Are you considering growing your business and hiring temporary workers to accomplish your company’s day-to-day tasks? Hiring employer of record (EOR) services will help you along that trajectory. An employer of record refers to a third-party organization that can serve as your workforce’s full legal employer.
How Can an EOR Help Your Business?
Hiring an EOR service provider allows you to outsource your back-office human resources and payroll functions so you can focus on your core business. Since the EOR moves these administrative tasks from your desk to theirs, they help you free up your time for managing your company and not your contingent workforce. In addition, you’ll save up to 35% on your payroll costs when you switch from a traditional staffing firm. The EOR can help you ramp up staff quickly while staying compliant with the ever-changing local, state, and federal laws.
Since an EOR handles employer agreements, worker eligibility, and statutory enrollment paperwork, you can leave all the documents to them. It’s best to look for an EOR that incorporates your company’s policies, including drug screenings, background checks, and non-disclosure agreements, into the onboarding process.
Moreover, they’ll manage and administer employee benefits and include all applicable tax withholdings as they process payroll. These benefits may include the 401(k) plan, group health insurance, dental insurance, Affordable Care Act (ACA)-compliance program, Flexible Spending Account (FSA), credit union membership and commuter benefits. Lastly, they’ll cover your employees with statutory and commercial insurances, such as Commercial Liability, Workers’ Compensation, and Errors and Omissions.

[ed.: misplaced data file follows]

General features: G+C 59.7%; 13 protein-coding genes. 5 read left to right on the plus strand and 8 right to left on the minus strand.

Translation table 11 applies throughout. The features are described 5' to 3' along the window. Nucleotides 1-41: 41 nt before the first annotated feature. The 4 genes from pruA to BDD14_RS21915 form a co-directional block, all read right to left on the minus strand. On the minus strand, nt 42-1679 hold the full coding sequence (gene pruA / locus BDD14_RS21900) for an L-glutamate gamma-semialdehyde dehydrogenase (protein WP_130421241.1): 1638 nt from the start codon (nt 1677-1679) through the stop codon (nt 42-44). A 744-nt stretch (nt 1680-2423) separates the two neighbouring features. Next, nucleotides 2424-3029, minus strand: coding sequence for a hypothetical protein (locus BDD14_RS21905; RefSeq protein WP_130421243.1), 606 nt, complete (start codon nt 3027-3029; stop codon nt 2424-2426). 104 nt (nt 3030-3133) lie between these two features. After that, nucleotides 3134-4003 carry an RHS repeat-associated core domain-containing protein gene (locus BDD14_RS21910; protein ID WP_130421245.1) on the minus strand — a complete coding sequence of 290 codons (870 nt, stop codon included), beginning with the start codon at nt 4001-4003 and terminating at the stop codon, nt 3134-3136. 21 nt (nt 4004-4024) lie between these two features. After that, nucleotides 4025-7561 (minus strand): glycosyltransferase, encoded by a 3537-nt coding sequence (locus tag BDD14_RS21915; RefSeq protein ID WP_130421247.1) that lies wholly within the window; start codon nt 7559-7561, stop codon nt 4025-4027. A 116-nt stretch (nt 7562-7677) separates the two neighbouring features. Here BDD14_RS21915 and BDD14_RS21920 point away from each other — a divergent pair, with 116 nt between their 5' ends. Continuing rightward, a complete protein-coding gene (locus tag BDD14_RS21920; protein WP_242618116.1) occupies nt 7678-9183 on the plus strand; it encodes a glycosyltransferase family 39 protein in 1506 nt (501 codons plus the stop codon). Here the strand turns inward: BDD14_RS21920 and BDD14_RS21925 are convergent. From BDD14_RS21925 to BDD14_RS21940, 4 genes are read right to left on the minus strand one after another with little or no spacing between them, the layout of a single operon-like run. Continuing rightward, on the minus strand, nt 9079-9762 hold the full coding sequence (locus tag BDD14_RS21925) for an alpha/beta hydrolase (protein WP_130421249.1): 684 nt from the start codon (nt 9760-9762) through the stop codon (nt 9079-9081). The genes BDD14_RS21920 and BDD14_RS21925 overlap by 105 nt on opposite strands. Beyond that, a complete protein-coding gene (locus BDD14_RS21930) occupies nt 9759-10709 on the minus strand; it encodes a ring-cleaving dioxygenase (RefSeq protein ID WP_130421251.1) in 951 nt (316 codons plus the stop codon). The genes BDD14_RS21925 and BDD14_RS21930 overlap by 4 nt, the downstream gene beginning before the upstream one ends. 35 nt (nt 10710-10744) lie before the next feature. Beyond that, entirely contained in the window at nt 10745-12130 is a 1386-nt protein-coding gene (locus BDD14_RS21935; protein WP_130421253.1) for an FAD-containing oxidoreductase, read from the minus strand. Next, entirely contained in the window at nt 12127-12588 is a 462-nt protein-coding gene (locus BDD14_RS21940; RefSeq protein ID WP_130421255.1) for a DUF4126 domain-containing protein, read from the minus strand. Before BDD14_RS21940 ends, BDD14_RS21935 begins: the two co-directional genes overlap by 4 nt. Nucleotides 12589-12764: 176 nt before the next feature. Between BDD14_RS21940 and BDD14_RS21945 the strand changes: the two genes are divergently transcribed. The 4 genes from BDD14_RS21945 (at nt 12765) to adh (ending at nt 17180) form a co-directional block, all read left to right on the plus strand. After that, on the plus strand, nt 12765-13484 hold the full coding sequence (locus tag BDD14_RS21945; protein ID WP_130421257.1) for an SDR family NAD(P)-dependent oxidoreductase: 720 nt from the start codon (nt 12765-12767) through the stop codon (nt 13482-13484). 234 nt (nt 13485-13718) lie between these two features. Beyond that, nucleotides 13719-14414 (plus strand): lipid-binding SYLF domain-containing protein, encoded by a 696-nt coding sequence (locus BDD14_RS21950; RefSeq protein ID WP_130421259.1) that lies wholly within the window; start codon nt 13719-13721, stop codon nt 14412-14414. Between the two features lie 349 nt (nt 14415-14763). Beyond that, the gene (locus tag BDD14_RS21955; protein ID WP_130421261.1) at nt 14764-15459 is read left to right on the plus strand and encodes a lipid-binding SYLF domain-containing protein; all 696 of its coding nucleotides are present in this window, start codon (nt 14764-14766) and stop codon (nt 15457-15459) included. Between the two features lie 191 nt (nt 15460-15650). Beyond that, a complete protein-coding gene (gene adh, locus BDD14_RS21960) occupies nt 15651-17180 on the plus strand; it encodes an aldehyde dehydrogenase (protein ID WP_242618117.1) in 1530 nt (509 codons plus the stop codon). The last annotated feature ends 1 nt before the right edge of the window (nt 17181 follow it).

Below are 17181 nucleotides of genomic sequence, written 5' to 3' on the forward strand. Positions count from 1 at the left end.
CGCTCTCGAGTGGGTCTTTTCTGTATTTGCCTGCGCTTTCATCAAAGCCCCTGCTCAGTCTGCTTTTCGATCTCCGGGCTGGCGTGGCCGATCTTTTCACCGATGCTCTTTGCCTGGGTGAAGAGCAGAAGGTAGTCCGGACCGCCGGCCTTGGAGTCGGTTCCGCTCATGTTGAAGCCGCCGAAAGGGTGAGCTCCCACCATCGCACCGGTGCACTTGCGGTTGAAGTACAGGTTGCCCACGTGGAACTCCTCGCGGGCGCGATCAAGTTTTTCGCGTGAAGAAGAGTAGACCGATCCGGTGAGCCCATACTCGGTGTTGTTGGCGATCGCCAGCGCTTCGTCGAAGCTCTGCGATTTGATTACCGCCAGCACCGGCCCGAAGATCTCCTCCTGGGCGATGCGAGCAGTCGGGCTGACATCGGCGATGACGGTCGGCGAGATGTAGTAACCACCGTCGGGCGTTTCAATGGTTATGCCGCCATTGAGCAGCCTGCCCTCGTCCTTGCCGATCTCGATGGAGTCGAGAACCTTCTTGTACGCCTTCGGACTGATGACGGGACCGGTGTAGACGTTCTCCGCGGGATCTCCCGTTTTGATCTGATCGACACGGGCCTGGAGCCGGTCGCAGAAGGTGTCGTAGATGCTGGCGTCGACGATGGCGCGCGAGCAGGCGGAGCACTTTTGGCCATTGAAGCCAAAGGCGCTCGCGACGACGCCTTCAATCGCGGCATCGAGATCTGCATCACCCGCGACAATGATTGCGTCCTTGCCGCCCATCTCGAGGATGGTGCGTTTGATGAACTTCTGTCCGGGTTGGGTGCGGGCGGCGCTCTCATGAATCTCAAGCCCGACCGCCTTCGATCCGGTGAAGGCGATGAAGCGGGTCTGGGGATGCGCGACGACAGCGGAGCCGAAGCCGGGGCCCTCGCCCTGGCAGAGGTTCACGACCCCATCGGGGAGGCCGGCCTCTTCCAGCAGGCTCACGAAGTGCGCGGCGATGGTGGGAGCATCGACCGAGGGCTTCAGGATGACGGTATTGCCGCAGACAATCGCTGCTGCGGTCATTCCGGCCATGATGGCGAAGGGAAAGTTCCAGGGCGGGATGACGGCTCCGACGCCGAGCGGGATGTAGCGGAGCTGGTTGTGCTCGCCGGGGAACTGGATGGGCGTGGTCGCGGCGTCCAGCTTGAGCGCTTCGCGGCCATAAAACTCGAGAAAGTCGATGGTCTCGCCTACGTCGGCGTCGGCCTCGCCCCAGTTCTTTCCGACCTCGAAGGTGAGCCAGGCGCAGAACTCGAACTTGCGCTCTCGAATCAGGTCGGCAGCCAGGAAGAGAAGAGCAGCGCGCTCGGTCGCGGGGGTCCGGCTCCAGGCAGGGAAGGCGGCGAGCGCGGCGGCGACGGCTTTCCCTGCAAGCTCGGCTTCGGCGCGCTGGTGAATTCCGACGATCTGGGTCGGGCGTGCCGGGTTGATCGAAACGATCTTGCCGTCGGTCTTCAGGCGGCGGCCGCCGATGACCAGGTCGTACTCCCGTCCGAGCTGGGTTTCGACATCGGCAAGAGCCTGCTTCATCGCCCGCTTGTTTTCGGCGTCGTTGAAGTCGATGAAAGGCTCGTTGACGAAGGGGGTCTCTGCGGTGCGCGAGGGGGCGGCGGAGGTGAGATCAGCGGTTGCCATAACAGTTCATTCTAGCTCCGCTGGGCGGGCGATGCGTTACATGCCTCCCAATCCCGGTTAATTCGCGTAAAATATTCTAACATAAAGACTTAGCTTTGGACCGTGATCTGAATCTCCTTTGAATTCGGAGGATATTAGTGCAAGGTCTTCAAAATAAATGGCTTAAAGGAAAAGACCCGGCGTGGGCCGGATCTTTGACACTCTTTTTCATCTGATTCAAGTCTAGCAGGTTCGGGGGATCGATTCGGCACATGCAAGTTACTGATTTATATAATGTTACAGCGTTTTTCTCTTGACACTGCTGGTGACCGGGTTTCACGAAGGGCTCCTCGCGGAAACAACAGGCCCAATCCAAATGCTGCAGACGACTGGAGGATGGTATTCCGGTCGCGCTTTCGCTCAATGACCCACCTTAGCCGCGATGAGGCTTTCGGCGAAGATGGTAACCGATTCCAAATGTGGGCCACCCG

When Do You Need to Use an EOR?
When You’re Not an Expert in Tax and Employment Laws
An EOR is ideal when you need more tax and employment laws expertise. Since these can be tricky, you’ll need a professional to help you navigate new markets, understand how taxes work in that area, and ensure compliance with different laws.
When You’re Concerned About Worker Classification
It’s worth noting that having workers sign a contract stating they’re not employees doesn’t necessarily make it so. Misclassifying your employees as independent contractors is a serious matter that could cost your business money.
Defining an employee is a complicated issue that involves rules, laws, court cases, and state and federal agencies. For this reason, employers and employees are often confused about whether part-time or temporary workers should be classified as independent contractors or employees.
Furthermore, the U.S. government takes employee misclassification seriously, and state and federal government agencies do regular audits to look for workers who’ve been misclassified as independent contractors. Consequently, both the Department of Labor (DOL) and the IRS focus their audit work on independent contractor misclassification.
An audit usually covers three years and includes all employees and independent contractors. The IRS can levy various fines for misclassification. If the IRS suspects deliberate misrepresentation of employment statuses, noncompliant companies will face harsher penalties.
Unfortunately, many employers misclassify their employees to avoid expenses. These expenses include the employer’s share of Social Security and Medicare taxes, overtime pay, employee benefits (vacation, holiday, and sick pay), unemployment compensation tax, and workers’ compensation tax.
If you want to protect yourself, working with an experienced EOR service provider is best to classify your workers and reduce your misclassification risk properly.
Do You Need Employer of Record Services?
ClearPath is a leading Human Resources Outsourcing company focusing on the contingent labor market. We’re committed to helping business owners stay compliant and minimize the risks associated with their contingent labor requirements. Contact us today to make an appointment.